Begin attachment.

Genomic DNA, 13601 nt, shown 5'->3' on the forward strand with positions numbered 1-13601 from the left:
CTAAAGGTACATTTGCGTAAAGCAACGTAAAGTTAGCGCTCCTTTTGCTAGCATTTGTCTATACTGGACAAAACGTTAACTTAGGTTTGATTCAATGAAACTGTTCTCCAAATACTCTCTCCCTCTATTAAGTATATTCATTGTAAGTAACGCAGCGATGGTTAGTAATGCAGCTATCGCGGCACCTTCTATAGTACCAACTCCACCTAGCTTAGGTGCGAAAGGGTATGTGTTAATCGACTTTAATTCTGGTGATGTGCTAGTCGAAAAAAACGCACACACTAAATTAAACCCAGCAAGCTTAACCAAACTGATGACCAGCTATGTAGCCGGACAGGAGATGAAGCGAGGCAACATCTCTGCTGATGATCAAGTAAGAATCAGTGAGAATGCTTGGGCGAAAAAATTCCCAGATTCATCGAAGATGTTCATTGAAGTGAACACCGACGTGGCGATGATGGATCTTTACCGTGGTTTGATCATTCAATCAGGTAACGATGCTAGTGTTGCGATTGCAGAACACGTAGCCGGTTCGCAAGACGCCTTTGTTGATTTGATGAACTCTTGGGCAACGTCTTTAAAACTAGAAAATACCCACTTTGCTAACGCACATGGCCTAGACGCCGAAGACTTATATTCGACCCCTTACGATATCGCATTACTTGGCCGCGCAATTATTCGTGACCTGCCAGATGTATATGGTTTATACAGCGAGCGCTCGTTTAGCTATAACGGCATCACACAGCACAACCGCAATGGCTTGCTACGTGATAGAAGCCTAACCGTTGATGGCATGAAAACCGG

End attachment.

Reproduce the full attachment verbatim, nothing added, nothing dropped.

Genomic DNA, 13601 nt, shown 5'->3' on the forward strand with positions numbered 1-13601 from the left:
CTAAAGGTACATTTGCGTAAAGCAACGTAAAGTTAGCGCTCCTTTTGCTAGCATTTGTCTATACTGGACAAAACGTTAACTTAGGTTTGATTCAATGAAACTGTTCTCCAAATACTCTCTCCCTCTATTAAGTATATTCATTGTAAGTAACGCAGCGATGGTTAGTAATGCAGCTATCGCGGCACCTTCTATAGTACCAACTCCACCTAGCTTAGGTGCGAAAGGGTATGTGTTAATCGACTTTAATTCTGGTGATGTGCTAGTCGAAAAAAACGCACACACTAAATTAAACCCAGCAAGCTTAACCAAACTGATGACCAGCTATGTAGCCGGACAGGAGATGAAGCGAGGCAACATCTCTGCTGATGATCAAGTAAGAATCAGTGAGAATGCTTGGGCGAAAAAATTCCCAGATTCATCGAAGATGTTCATTGAAGTGAACACCGACGTGGCGATGATGGATCTTTACCGTGGTTTGATCATTCAATCAGGTAACGATGCTAGTGTTGCGATTGCAGAACACGTAGCCGGTTCGCAAGACGCCTTTGTTGATTTGATGAACTCTTGGGCAACGTCTTTAAAACTAGAAAATACCCACTTTGCTAACGCACATGGCCTAGACGCCGAAGACTTATATTCGACCCCTTACGATATCGCATTACTTGGCCGCGCAATTATTCGTGACCTGCCAGATGTATATGGTTTATACAGCGAGCGCTCGTTTAGCTATAACGGCATCACACAGCACAACCGCAATGGCTTGCTACGTGATAGAAGCCTAACCGTTGATGGCATGAAAACCGG